THE FATE of the K to 12 education initiative hangs in the balance as the Supreme Court has given due course to the petition of the Suspend K to 12 Alliance of educators and concerned groups to stop Republic Act 10533, which mandates the full implementation of the new basic education system next year.

Teaching and non-teaching members of higher educational institutions (HEIs) who have formed themselves into the alliance described K to 12 as an “ill-designed education program.”

Manila Auxillary Bishop Broderick Pabillo, who is also the point man of the Catholic Bishops Conference of the Philippines on land reform and other social justice issues, has meanwhile appealed to the government to suspend the implementation “until the real and valid concerns and grievances of our education workers are fully addressed.”

The Parents Advocacy for Children’s Education has also backed the suspension, noting unclear provisions in the new law, as well as lack of government preparation and lack of consultation with relevant sectors that will be affected by its implementation.

In the petition, the Coalition for K to 12 Suspension, headed by UST Faculty Union external vice president Rene Luis Tadle, said the K to 12 Program is against the Article XIII, Section 3 of the 1987 Constitution as it fails to provide teachers and non-teaching staff full labor protection and safety net employment.

With the implementation, “education workers face the risk of early separation, forced retirement, constructive dismissal, diminution of salaries and benefits, labor contractualization and a general threat to self-organization,” the petition states.

These are due to the two-year transition period by the shift from the traditional 10-year educational curriculum to 12 years. Therefore, there would possibly be two school years when there would be no enrollees for college.

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RA 10533 failed to address the issues facing education staff, as shown by reports of retrenchment of affected professors and lower compensation for college faculty members who opted to transfer to senior high school program just to keep their job.

All in all, some 60,000 college teachers and 20,000 non-teaching staff nationwide are in danger of losing their job once the law is fully implemented next year. A study by the Commission on Higher Education and the Department of Labor and Employment has shown that around 85,000 HEI employees risk losing their jobs on the transition period.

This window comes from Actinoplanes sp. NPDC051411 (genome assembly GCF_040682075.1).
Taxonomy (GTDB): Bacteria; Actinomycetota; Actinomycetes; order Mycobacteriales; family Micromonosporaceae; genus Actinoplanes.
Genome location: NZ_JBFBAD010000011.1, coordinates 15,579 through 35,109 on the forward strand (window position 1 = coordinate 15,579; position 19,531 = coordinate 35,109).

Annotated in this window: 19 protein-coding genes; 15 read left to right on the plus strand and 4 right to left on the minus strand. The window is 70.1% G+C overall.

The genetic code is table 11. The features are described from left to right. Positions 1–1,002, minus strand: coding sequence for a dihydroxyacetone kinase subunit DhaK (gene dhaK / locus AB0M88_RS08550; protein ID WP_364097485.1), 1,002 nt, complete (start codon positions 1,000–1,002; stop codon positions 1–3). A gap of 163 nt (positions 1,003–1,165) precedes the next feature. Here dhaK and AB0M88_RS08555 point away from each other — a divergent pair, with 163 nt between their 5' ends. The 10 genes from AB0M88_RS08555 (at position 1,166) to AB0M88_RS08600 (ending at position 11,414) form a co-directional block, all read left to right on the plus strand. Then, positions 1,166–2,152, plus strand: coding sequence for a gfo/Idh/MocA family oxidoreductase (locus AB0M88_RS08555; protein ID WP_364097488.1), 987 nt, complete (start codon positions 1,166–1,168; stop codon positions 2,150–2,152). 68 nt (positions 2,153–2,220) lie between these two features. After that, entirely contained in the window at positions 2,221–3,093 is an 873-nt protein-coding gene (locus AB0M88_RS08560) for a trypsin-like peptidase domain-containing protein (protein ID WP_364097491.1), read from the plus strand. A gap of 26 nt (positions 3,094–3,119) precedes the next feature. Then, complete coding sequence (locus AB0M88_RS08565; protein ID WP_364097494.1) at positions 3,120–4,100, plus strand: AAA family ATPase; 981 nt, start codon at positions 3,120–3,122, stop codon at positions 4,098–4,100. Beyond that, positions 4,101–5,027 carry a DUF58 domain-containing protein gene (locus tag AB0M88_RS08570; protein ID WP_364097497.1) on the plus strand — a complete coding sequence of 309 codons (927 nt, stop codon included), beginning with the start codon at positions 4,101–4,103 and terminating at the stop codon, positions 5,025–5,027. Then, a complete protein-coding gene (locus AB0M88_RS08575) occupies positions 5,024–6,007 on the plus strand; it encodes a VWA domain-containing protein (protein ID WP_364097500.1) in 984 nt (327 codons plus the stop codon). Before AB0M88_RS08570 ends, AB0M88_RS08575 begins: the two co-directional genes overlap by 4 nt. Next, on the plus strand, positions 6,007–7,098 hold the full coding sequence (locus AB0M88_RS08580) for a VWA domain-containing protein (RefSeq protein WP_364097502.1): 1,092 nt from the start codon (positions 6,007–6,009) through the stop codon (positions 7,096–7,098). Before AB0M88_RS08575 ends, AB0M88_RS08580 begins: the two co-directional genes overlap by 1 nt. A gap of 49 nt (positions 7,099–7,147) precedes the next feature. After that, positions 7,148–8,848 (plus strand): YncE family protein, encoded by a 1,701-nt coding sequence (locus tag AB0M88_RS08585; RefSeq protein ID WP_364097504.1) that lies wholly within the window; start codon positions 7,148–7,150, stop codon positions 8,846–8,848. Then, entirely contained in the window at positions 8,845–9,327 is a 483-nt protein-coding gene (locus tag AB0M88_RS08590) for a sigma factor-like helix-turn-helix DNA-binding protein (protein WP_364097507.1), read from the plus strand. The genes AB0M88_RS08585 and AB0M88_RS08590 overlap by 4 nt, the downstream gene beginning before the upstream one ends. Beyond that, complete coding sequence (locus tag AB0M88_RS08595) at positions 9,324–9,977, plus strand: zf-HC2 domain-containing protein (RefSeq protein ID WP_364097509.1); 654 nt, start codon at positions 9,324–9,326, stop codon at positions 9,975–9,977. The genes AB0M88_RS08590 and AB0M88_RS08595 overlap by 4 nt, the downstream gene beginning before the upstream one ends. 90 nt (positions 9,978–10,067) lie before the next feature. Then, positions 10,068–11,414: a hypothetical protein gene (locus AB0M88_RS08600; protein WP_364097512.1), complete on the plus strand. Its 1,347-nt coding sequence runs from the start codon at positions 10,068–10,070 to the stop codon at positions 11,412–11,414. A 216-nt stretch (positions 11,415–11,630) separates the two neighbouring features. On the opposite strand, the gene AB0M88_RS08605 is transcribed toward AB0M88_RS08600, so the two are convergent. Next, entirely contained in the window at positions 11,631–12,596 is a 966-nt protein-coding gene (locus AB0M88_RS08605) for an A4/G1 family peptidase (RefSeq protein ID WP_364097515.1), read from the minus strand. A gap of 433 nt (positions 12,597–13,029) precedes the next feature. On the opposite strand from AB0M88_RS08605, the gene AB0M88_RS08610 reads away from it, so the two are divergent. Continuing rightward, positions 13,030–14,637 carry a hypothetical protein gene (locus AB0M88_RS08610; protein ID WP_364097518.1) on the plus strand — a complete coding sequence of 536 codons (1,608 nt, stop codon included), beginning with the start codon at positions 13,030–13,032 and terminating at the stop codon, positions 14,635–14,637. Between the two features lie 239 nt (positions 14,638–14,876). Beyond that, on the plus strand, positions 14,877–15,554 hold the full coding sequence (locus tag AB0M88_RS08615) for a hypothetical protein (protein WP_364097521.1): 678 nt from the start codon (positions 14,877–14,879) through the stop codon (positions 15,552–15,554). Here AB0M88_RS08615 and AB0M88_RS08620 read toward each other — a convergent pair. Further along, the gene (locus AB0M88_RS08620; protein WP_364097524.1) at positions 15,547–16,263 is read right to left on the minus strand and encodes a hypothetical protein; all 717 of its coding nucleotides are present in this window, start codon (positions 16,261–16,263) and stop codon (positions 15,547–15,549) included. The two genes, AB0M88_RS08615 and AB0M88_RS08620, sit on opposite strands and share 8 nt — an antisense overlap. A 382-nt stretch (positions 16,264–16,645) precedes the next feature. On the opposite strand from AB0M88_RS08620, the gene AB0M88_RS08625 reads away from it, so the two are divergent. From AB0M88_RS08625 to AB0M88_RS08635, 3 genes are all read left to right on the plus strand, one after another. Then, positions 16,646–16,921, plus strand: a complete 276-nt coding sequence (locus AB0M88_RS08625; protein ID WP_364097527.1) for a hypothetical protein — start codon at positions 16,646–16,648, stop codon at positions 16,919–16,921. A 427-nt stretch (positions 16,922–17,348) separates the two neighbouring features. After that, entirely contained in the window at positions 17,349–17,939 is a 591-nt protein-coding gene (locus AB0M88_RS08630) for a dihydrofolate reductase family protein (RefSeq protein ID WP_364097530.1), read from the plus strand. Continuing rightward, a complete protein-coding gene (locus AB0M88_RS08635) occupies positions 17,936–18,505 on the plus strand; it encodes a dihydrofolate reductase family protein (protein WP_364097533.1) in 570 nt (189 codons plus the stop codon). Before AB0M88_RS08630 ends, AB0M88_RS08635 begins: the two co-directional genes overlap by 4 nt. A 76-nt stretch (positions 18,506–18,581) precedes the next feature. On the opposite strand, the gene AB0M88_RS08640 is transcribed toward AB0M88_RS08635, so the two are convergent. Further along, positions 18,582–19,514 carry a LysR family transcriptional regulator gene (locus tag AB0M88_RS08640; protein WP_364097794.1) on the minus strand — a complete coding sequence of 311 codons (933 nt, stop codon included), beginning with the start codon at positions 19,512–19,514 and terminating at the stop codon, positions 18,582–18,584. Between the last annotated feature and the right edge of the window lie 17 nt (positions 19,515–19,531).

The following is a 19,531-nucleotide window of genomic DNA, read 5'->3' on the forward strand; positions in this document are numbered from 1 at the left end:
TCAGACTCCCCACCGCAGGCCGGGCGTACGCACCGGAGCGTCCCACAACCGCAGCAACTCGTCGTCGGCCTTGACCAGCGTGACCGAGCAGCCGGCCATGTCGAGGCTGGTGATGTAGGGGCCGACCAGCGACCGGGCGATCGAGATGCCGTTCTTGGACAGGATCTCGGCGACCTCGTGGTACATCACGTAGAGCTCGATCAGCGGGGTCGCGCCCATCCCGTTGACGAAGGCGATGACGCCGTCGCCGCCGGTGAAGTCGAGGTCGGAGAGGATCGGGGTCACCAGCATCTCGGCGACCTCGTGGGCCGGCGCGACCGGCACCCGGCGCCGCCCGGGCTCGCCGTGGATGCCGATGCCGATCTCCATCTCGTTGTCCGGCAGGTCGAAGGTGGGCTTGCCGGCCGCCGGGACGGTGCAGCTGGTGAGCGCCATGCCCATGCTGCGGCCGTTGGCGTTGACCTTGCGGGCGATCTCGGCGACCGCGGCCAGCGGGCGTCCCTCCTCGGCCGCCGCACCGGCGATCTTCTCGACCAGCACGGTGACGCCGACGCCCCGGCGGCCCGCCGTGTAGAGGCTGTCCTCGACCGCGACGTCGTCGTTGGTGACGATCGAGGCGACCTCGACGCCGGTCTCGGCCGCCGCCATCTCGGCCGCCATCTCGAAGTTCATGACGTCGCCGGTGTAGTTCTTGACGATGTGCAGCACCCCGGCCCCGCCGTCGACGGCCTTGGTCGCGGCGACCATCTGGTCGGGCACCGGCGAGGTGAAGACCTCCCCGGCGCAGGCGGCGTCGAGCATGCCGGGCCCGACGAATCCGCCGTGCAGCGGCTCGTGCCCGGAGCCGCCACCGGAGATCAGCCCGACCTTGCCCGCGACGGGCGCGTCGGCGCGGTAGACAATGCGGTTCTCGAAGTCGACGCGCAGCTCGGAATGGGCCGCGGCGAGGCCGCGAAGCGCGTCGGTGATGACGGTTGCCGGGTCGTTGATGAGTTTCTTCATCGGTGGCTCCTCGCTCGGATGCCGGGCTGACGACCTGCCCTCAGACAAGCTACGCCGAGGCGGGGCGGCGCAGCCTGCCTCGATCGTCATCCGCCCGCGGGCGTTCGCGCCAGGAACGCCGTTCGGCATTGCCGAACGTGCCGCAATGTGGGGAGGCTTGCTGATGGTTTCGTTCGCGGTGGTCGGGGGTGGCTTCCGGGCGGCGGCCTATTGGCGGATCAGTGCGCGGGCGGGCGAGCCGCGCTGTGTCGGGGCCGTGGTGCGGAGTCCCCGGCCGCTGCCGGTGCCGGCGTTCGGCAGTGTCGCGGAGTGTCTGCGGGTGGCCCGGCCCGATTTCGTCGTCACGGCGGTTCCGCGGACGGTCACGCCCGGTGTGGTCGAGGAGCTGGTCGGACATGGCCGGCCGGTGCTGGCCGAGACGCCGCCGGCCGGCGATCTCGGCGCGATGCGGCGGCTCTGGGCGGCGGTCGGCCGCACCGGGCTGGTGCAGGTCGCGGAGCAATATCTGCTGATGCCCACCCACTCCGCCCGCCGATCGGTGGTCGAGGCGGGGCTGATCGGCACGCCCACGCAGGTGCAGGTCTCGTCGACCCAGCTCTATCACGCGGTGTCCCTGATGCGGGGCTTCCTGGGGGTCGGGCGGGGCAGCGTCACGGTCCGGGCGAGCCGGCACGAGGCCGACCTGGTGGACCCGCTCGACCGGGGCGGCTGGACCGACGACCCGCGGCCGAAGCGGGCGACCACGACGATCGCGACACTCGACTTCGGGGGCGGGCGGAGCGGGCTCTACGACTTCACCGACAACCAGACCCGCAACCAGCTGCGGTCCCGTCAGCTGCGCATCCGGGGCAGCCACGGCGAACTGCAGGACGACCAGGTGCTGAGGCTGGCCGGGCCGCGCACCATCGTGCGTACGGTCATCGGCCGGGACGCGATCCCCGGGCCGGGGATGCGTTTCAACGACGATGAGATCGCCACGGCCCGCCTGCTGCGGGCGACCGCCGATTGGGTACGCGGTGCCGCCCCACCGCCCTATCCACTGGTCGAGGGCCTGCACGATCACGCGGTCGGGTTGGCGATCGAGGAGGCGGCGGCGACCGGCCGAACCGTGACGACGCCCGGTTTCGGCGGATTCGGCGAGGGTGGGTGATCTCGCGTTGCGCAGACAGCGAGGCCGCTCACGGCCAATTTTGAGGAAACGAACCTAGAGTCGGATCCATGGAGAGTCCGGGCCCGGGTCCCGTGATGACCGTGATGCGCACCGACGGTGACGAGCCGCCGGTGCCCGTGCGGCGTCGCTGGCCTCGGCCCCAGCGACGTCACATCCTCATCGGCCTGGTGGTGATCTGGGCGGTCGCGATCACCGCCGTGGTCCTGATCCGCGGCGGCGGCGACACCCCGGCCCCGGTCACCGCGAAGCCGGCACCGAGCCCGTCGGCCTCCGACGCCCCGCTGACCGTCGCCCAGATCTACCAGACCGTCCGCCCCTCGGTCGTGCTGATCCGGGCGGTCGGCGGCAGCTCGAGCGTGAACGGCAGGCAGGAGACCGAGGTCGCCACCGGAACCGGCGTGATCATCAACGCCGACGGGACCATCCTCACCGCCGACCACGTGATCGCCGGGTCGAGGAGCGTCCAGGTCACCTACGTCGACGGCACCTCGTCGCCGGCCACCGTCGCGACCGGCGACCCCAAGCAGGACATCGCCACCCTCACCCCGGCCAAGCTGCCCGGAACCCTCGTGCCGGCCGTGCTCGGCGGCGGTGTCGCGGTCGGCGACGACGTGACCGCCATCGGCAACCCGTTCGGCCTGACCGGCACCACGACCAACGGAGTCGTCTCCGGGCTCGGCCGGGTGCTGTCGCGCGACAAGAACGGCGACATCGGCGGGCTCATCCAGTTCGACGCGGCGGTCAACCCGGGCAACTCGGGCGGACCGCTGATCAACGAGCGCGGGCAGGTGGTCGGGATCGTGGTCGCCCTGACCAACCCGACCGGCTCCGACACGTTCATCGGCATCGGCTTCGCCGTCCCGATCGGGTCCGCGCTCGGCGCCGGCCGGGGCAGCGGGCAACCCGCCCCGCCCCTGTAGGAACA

Because of the looming crisis, Education Secretary Armin Luistro said DepEd is “planning” to hire 30,000 to 41,000 high school teachers for 2016 and 2017 and the department will prioritize displaced teaching and non-teaching staff.

We don’t think this “planning” is sufficient. The DepEd has given a very uncertain solution to several conditions that would definitely occur after the implementation.

We acknowledge the advantages of implementing K to 12 as it could help pave the way for ASEAN integration and global competitiveness of the Philippine education system. It would also empower high school graduates by making them job-ready even if they decided not to take up college anymore as senior high school students would be made to pursue three career tracks—academic, sports and technical-vocational.

But many of these adjustments may displace higher education faculty and workers. This has been evident for example in Miriam College, which ironically was headed before by CHEd Chair Patricia Licuanan. Many general education faculty have been given their walking papers. Apparently Licuanan and the CHEd have not fully thought of the implications of K to 12 to higher education.

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The impact of the displacement has been taken for granted by both DepEd and CHEd. In effect, government has poorly handled the transition because of its incompetence and insensitivity.

Moreover, the new curriculums being devised for basic and higher education as a result of K to 12 have been largely positivist-oriented at the cost of the humanities. Educational planners in basic and higher education seem bent on removing humanities from the curriculum.

Many of these concerns have been raised before even if the DepEd and CHEd have hardly done consultations with stakeholders in the education sector. Their incompetence, arrogance and insensitivity mean that the troubles facing K to 12 now have been largely self-inflicted.


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